Friday, January 28, 2011


That month of my life had some surprises, too many of them bad but one was a great one. I had run ultimate tournaments for a while and now had one named after me: Iram J. Leon’s Memority Celebrity Brain Tumor Awareness Pro-Am Fun Ultimate Hat Tournament for the Cure. My friends had in less than a month planned and executed a hat tournament to help with my bills. I found out when they announced it to the public and was a little annoyed and questioned why they had not asked me about this. They pointed out correctly that it was because I would have said no. But they proceeded anyway and while annoyed I was appreciative of it.

The day finally arrived and it looked incredibly promising. The tournament had filled up at 136 people. A friend had come from Pennsylvania, another from Chicago, another driven 8 hours each way (in one day), several from around Texas. The weather was gorgeous with a high of 76 in mid December. The tournament organizers had come up with a funny name for the tournament and a hilarious round of team names: J’s mom, Martha, Kiana’s grandma, J's wife’s mother in law, J’s hot wife, J’s adorable almost 4 year old, and J’s hot cousin.

This led to some of the best/most awkward cheers with the ultimate crowd keeping their irreverence. Some of my favorite/most uncomfortable cheers:
• Martha has a great personality.
• Nobody beats J’s wife.
• J’s mom's not a virgin.
• Let’s score on J’s wife.
• J’s wife is hot. J is not.
• Is the grandma a cougar?

The teams in the finals were J’s hot wife and Martha. It was my mother vs my wife, the epic battle of my life ;). In the end Martha won out in a good game and the finals comments were as funny/inappropriate: Martha likes it on top/J’s wife got sloppy seconds.

VC Ultimate, an organization that makes great jerseys and that I had always used, was kind enough to have donated some jerseys that went to the MVP of each team. Then the tournament did the fundraising presentation. Houston Ultimate had done their own drive and raised $888.88 and the Austin Ultimate organizing crowd raised over $8000. They said the vast majority of players had donated extra. In addition forty people who hadn’t played from as far as both coasts had also made donations. Having run some charity tourneys of my own (best one raising about 2 grand), I was blown away by this as my expectations were much lower. As they presented the two checks (gigantic fake checks), I was bowled over. Before that day, I could tell you the very few people who had ever seen me cry. Before today, there were only a couple of times in my entire life where I was speechless. Today they both happened simultaneously. I had been asked to prepare a few words and I had some one liners prepared but I couldn’t remember them and simply in the midst of tears thanked the community for the privilege of being part of them, said that I hope no one ever goes through something like this but that anyone who does should do it with this much support and then finished by saying something that in retrospect was not well thought out: that the winning team would be me and the other team was cancer because I was playing to win.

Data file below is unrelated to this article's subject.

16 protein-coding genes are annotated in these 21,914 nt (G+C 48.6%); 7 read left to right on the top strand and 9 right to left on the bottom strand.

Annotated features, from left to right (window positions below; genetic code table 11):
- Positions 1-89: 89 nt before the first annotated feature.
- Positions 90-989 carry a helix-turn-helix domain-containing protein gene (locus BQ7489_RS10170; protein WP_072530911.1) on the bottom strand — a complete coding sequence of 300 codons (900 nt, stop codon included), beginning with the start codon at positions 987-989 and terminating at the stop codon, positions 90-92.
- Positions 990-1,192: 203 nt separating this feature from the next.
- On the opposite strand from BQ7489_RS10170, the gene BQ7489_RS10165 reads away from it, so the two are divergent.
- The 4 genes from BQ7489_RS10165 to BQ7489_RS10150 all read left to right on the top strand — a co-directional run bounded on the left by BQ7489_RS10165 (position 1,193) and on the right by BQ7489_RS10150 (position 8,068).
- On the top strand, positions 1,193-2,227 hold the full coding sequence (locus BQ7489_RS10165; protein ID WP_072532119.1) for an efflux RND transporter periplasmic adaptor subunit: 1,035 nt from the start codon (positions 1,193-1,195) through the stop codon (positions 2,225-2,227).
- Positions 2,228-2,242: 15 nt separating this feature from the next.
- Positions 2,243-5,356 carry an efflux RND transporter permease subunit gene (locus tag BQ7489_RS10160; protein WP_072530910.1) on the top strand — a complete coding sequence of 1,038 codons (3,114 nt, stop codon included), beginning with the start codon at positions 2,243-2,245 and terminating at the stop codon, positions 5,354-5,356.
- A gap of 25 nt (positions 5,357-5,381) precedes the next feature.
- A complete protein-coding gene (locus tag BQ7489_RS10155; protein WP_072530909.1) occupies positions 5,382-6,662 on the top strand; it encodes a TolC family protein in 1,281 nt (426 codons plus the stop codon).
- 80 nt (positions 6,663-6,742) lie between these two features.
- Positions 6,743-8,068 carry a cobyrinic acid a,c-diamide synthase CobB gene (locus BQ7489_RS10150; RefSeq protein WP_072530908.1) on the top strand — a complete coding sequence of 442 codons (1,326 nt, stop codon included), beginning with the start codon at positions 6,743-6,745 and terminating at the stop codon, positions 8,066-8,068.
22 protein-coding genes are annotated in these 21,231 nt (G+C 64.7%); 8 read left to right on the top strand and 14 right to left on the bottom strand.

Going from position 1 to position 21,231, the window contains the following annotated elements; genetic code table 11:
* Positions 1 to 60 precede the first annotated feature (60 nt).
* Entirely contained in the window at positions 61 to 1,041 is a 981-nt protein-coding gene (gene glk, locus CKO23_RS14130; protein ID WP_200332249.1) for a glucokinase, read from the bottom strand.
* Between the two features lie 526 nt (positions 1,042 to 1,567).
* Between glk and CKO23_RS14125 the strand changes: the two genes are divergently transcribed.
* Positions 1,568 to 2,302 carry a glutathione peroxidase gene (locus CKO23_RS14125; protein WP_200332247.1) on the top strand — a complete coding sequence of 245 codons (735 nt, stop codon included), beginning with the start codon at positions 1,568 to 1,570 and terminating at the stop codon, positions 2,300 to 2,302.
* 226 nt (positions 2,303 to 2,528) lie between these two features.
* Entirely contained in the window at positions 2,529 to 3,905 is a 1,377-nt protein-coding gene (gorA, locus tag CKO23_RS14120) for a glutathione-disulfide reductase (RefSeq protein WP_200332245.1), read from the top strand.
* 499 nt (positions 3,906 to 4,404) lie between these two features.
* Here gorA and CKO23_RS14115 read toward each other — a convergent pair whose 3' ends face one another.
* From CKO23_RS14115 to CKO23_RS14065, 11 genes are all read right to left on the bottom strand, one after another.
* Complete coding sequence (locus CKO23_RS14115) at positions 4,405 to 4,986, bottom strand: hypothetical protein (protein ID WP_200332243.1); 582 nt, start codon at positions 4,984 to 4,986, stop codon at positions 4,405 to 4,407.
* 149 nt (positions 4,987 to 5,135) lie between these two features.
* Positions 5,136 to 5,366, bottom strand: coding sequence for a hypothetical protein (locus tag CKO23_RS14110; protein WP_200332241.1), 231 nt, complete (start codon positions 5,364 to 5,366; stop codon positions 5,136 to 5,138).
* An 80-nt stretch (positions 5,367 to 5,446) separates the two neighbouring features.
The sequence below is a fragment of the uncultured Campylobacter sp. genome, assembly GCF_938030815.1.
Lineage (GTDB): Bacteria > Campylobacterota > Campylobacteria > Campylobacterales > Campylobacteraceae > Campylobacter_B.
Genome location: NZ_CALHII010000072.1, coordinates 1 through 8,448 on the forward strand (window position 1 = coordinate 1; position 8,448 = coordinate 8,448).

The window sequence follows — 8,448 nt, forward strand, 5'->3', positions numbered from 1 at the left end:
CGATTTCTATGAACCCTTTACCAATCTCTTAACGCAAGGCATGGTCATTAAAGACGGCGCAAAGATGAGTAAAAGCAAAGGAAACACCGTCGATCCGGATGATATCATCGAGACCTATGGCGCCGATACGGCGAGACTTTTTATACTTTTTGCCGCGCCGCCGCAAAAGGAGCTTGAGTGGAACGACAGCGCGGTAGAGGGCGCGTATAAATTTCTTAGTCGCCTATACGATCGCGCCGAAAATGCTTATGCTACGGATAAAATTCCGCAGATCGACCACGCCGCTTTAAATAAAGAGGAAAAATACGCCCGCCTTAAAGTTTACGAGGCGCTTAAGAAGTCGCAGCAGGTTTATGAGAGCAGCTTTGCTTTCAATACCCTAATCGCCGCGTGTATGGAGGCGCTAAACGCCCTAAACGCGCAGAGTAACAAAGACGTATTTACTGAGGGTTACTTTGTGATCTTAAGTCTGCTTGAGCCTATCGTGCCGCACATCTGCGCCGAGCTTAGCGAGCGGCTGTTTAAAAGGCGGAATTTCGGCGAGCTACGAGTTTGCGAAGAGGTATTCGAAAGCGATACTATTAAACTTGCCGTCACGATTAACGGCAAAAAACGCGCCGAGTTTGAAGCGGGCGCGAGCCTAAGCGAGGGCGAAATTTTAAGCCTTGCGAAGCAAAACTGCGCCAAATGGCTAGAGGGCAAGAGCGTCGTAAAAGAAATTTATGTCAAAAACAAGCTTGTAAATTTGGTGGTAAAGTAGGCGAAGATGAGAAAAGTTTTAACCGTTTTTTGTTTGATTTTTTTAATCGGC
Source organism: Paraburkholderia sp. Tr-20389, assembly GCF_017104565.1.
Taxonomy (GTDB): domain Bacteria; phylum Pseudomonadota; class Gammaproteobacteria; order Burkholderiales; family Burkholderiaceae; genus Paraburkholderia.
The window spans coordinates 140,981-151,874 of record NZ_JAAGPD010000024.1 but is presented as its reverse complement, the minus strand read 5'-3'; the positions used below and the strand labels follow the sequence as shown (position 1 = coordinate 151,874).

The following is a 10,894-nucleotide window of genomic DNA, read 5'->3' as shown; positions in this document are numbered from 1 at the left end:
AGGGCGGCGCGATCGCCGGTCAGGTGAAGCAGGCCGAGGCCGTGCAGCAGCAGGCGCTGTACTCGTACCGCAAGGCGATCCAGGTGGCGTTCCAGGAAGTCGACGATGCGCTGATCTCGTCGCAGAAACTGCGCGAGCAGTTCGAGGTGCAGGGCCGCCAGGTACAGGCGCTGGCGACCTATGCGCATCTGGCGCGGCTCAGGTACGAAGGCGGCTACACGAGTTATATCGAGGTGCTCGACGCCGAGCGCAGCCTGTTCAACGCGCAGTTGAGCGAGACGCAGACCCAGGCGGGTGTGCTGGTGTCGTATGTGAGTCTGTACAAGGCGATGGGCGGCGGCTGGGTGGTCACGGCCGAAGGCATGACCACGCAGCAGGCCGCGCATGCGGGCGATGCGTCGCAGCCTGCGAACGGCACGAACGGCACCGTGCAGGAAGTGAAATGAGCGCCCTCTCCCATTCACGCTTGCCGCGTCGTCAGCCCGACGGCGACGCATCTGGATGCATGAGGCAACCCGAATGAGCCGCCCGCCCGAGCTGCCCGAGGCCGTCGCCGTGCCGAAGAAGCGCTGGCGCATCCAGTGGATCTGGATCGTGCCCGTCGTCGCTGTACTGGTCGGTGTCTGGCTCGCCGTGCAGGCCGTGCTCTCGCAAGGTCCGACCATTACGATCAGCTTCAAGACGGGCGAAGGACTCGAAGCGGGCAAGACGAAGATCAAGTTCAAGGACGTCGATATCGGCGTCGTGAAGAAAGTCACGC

In talking to people throughout the day about cancer, repeating the jokes that I’ve been making for a while, hearing all these cheers and getting all this attention, it turned out to be the most surrreal day of my life but one of the best. That week had been the roughest in some ways but it ended on an incredibly high note. Not merely because the finances were less stressful but because I’d been humbled by the giganticness of people’s heart. Everyone kept saying that they loved that I was in good spirits, positive. I can’t imagine how anyone would be anything else: it takes a lot of effort to get to the bottom of a pile of dozens of people holding you up. It's much less energy to just be carried. My friends, my family they would elevate me, uplifting me and as high as they were supporting me, there was no way I could get to the bottom.

I had a win.

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